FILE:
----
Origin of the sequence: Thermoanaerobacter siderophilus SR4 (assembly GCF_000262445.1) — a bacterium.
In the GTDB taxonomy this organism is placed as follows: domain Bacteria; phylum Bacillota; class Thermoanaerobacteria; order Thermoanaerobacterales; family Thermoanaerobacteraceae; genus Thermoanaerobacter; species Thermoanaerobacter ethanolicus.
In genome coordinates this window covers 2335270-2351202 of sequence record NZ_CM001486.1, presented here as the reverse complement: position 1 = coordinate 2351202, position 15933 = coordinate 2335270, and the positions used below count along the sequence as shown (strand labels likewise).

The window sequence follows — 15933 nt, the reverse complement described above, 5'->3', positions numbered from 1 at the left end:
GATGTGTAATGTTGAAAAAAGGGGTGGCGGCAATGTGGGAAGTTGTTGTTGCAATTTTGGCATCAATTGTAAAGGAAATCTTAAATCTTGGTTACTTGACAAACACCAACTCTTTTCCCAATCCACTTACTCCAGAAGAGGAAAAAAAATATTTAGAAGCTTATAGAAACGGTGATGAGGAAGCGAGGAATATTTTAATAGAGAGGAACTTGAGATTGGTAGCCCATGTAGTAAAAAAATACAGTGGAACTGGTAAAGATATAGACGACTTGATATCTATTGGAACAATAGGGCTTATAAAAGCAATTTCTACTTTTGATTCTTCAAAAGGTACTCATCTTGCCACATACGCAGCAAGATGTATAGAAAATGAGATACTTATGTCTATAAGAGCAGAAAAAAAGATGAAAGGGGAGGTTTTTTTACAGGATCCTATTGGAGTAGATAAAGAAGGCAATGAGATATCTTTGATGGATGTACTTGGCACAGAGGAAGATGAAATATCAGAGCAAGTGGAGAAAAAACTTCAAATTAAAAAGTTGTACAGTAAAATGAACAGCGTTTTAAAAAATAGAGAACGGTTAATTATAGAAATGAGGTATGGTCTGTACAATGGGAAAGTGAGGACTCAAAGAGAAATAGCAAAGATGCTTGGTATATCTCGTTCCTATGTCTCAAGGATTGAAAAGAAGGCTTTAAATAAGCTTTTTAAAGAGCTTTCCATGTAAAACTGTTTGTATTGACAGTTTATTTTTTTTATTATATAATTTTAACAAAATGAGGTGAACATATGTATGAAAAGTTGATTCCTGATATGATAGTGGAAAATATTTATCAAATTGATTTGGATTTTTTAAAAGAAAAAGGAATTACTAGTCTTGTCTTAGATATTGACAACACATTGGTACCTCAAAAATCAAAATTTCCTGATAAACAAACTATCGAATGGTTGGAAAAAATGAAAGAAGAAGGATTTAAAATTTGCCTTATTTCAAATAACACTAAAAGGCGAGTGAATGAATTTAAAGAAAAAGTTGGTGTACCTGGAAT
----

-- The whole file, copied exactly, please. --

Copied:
Origin of the sequence: Thermoanaerobacter siderophilus SR4 (assembly GCF_000262445.1) — a bacterium.
In the GTDB taxonomy this organism is placed as follows: domain Bacteria; phylum Bacillota; class Thermoanaerobacteria; order Thermoanaerobacterales; family Thermoanaerobacteraceae; genus Thermoanaerobacter; species Thermoanaerobacter ethanolicus.
In genome coordinates this window covers 2335270-2351202 of sequence record NZ_CM001486.1, presented here as the reverse complement: position 1 = coordinate 2351202, position 15933 = coordinate 2335270, and the positions used below count along the sequence as shown (strand labels likewise).

The window sequence follows — 15933 nt, the reverse complement described above, 5'->3', positions numbered from 1 at the left end:
GATGTGTAATGTTGAAAAAAGGGGTGGCGGCAATGTGGGAAGTTGTTGTTGCAATTTTGGCATCAATTGTAAAGGAAATCTTAAATCTTGGTTACTTGACAAACACCAACTCTTTTCCCAATCCACTTACTCCAGAAGAGGAAAAAAAATATTTAGAAGCTTATAGAAACGGTGATGAGGAAGCGAGGAATATTTTAATAGAGAGGAACTTGAGATTGGTAGCCCATGTAGTAAAAAAATACAGTGGAACTGGTAAAGATATAGACGACTTGATATCTATTGGAACAATAGGGCTTATAAAAGCAATTTCTACTTTTGATTCTTCAAAAGGTACTCATCTTGCCACATACGCAGCAAGATGTATAGAAAATGAGATACTTATGTCTATAAGAGCAGAAAAAAAGATGAAAGGGGAGGTTTTTTTACAGGATCCTATTGGAGTAGATAAAGAAGGCAATGAGATATCTTTGATGGATGTACTTGGCACAGAGGAAGATGAAATATCAGAGCAAGTGGAGAAAAAACTTCAAATTAAAAAGTTGTACAGTAAAATGAACAGCGTTTTAAAAAATAGAGAACGGTTAATTATAGAAATGAGGTATGGTCTGTACAATGGGAAAGTGAGGACTCAAAGAGAAATAGCAAAGATGCTTGGTATATCTCGTTCCTATGTCTCAAGGATTGAAAAGAAGGCTTTAAATAAGCTTTTTAAAGAGCTTTCCATGTAAAACTGTTTGTATTGACAGTTTATTTTTTTTATTATATAATTTTAACAAAATGAGGTGAACATATGTATGAAAAGTTGATTCCTGATATGATAGTGGAAAATATTTATCAAATTGATTTGGATTTTTTAAAAGAAAAAGGAATTACTAGTCTTGTCTTAGATATTGACAACACATTGGTACCTCAAAAATCAAAATTTCCTGATAAACAAACTATCGAATGGTTGGAAAAAATGAAAGAAGAAGGATTTAAAATTTGCCTTATTTCAAATAACACTAAAAGGCGAGTGAATGAATTTAAAGAAAAAGTTGGTGTACCTGGAAT